Tetangco Says Philippines Can Hold Rate for Much of 2015

The Philippine central bank can hold its benchmark interest rate for most of 2015 even as a lower inflation forecast gives policy makers more room to maneuver, Governor Amando Tetangco said.

“If things remain as they are, that is inflation expectations are well anchored, domestic demand continues to be resilient, oil prices remain low but not too volatile and Fed normalization is orderly, I think we can keep rates steady for the most part of 2015,” Tetangco said in an interview with Rishaad Salamat on Bloomberg Television from Manila on Friday.

Bangko Sentral ng Pilipinas held its benchmark at 4 percent yesterday and cut inflation forecasts for this year and next. The central bank will watch for the possible effects of sustained low crude prices on global growth and any risk of a delayed increase in U.S. interest rates because of cheap oil, Tetangco said.

“He’s very comfortable with the inflation outlook,” said Euben Paracuelles, a Singapore-based senior economist at Nomura Holdings Inc. “As long as it stays within target there’s no need to move either way. They could think about easing only if inflation falls below 2 percent for a sustained period,” he said, referring to the lower end of the central bank’s 2 percent to 4 percent goal for this year and next.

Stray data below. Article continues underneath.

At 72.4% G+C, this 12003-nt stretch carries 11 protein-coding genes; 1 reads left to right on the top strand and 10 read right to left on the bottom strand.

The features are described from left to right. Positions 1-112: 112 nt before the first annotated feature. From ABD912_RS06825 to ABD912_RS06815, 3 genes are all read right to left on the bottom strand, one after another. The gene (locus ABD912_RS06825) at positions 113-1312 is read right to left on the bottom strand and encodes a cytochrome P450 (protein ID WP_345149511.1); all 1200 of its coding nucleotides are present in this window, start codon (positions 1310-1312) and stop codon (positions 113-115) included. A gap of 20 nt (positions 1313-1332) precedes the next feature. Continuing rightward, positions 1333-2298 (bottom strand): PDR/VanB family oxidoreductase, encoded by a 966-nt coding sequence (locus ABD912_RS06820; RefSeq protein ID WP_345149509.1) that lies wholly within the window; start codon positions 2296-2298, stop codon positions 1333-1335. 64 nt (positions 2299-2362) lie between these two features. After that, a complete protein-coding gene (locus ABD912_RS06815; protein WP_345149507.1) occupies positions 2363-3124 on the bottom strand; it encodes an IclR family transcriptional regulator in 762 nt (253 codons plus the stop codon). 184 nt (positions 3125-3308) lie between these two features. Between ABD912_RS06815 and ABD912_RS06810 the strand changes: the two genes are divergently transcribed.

The peso gained 0.2 percent to 44.26 per dollar as of the noon break in Manila, according to Tullett Prebon Plc. Philippine stocks climbed the most in more than a week, holding near a record. The yield on bonds due August 2024 fell for a second day, according to midday fixing prices at Philippine Dealing & Exchange Corp.

More Room

While the inflation outlook gives policy makers more room, firm demand, uncertainty over oil prices, and minimal deflationary risk are being considered, Tetangco said, when asked if there’s more scope to ease monetary policy.

“Real lending rates in the Philippines are the third lowest in the region,” he said. “We kept rates steady because we believe that this is consistent with a symmetric inflation targeting approach. We felt that we had room to wait for additional data to see if the lower end of our target range, for instance, will be breached for a persistent period.”

The Philippine economy expanded 6.9 percent in the three months through December from a year earlier, the fastest in five quarters. Consumer prices rose 2.4 percent in January from a year earlier, the slowest pace since August 2013.

“Consumption will benefit from a steady low-rate environment and will help boost company profits,” said Marc Bautista, head of research at Metropolitan Bank & Trust Co. in Manila. “There’s low cost of funds for businesses, while interest rates on government bonds could remain steady or even go down.”

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